Eyes Down For Aviva plc’s Results

AvivaAviva (LSE: AV) (NYSE:AV.US) suffered a cathartic moment in 2012 when it was forced to slash its dividends.

But after years of falling earnings, the only real surprise was that anyone was surprised — the dividend was nowhere near covered by earnings per share (EPS) and was clearly unsustainable.

Since then, things have been looking up, and Aviva was able to lift its final dividend in 2013 to 9.4p per share from the rebased 9p paid in the second half of the crunch year.

At the time, profits were up, costs were down, new business was booming, and growth in developing markets was storming ahead. Chief executive Mark Wilson was both optimistic and guarded, talking of an “intensifying” turnaround while warning that there were still issues to address. He said “Have we made progress? Yes, some. Is it a little faster than anticipated? Probably. Have we unlocked the full potential at Aviva? Not yet.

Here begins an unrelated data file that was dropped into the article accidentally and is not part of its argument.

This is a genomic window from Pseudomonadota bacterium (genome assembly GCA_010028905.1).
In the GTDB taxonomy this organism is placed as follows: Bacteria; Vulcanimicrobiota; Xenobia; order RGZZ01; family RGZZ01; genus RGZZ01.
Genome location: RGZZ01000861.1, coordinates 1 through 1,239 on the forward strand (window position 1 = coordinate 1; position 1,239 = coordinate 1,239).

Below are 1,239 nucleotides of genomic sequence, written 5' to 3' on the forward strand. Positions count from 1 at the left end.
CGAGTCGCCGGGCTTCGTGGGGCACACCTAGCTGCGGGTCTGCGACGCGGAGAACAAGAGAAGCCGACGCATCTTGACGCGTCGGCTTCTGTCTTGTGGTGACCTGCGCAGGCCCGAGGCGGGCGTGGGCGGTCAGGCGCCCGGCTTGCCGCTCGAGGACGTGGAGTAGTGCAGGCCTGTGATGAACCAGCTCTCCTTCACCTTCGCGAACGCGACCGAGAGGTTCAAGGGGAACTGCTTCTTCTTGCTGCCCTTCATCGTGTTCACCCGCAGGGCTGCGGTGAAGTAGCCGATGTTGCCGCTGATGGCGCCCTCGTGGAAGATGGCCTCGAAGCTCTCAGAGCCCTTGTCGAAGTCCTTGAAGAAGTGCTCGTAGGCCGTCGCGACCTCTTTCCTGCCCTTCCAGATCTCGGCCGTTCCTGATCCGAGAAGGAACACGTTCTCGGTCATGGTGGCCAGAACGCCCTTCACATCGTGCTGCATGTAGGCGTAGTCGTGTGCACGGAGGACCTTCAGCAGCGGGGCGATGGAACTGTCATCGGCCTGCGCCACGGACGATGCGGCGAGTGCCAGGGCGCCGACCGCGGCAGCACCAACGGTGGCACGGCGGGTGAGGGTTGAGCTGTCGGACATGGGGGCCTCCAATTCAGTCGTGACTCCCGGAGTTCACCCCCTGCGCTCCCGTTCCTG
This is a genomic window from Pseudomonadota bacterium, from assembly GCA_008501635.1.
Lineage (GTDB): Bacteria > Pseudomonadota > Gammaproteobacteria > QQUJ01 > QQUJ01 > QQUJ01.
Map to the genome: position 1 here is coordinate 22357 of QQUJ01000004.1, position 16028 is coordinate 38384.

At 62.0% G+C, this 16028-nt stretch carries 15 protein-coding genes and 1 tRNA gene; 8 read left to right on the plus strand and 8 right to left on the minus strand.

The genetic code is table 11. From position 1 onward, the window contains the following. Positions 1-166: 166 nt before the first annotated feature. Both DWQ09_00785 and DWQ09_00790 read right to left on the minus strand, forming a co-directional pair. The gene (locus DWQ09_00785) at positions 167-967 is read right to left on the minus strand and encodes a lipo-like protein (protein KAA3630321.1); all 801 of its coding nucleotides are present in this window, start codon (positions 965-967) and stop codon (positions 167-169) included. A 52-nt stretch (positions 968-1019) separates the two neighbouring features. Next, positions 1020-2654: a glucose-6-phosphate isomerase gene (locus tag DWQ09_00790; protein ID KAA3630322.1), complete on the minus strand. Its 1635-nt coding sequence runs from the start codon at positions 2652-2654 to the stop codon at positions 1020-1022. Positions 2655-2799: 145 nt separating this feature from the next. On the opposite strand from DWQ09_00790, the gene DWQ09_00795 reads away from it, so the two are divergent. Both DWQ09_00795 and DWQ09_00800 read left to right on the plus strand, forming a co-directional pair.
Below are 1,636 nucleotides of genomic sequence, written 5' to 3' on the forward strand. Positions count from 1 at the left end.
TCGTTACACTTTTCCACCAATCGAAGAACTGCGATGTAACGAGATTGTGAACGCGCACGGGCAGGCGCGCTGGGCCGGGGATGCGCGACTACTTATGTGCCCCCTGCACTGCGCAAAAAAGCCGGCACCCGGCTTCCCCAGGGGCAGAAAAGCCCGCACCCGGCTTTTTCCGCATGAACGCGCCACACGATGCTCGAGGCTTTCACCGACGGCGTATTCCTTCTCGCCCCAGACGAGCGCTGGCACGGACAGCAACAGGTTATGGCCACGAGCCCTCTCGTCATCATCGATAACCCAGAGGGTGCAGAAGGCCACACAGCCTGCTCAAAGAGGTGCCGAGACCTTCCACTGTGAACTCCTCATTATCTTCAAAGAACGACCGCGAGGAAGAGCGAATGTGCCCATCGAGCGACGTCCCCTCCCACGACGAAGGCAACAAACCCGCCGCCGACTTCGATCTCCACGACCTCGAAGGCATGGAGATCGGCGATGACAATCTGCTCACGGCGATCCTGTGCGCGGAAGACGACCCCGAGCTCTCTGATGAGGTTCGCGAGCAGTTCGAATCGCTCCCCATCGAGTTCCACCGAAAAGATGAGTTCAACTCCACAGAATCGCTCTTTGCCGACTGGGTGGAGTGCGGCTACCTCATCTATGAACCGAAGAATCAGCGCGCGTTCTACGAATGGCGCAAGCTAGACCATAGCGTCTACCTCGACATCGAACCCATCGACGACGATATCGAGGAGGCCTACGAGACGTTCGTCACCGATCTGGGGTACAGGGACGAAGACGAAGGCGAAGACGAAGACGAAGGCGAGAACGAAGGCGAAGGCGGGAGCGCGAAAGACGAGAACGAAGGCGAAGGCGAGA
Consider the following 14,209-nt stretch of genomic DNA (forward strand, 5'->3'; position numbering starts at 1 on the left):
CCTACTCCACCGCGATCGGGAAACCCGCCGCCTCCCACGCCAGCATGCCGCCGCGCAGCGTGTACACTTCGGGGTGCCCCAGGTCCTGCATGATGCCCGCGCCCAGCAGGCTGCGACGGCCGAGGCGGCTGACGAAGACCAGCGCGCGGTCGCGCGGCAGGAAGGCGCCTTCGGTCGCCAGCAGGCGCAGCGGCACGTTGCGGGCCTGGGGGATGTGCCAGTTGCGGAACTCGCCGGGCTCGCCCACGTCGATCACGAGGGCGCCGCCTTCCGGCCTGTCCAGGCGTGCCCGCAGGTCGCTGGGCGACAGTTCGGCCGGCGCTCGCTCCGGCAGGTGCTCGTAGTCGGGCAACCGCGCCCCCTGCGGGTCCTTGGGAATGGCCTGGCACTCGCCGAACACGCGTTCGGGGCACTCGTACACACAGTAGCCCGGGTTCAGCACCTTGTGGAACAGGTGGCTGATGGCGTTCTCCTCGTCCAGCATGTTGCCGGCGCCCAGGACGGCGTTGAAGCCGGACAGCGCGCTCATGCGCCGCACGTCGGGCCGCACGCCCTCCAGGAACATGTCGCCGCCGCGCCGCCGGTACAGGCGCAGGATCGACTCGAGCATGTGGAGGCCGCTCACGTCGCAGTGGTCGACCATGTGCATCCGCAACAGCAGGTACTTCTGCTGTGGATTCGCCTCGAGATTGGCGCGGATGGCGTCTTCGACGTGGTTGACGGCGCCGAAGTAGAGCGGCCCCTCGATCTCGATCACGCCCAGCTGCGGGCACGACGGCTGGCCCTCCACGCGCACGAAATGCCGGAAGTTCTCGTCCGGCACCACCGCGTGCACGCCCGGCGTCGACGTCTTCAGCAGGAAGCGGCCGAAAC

We’re past the halfway stage this year, and first-half results should be with us on Thursday 7 August. What should we expect?

In May, Mr Wilson famously described Aviva’s first-quarter performance as “reassuringly calm and stable“, which is pretty much what investors in a high-risk business like insurance dream of. New business was still on the up, rising 13% in vale to provide the sixth consecutive quarter of year-on-year growth.

Cash flow was steady, expenses were still falling, and external debt was reduced by £240m.

Restructuring was going according to plan, with non-core business in Turkey, the US, Korea and Italy having been disposed of. Mr Wilson again warned us that there is still a lot to do, telling us that “we remain focused on cash flow, expense efficiency and the clinical allocation of capital to areas where we can maximise returns“.

Full year

Analysts are forecasting a doubling of EPS for the full year, admittedly from a low post-crisis level. With the shares back up to 507p now, that would suggest a forward P/E of 11 with 2015 predictions dropping it to 10.

The City is also expecting further dividend progress, with a yield of 3.3% pencilled in for this year followed by a rise to 3.7% next. That’s a reasonable income, but more importantly it would be covered 2.8 times by earnings — so it’s going to be sustainable.

What’s the key thing to look for on 7 August? I’ll be happy with “reassuringly calm and stable” again.

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Alan Oscroft has no position in any shares mentioned. The Motley Fool has no position in any of the shares mentioned.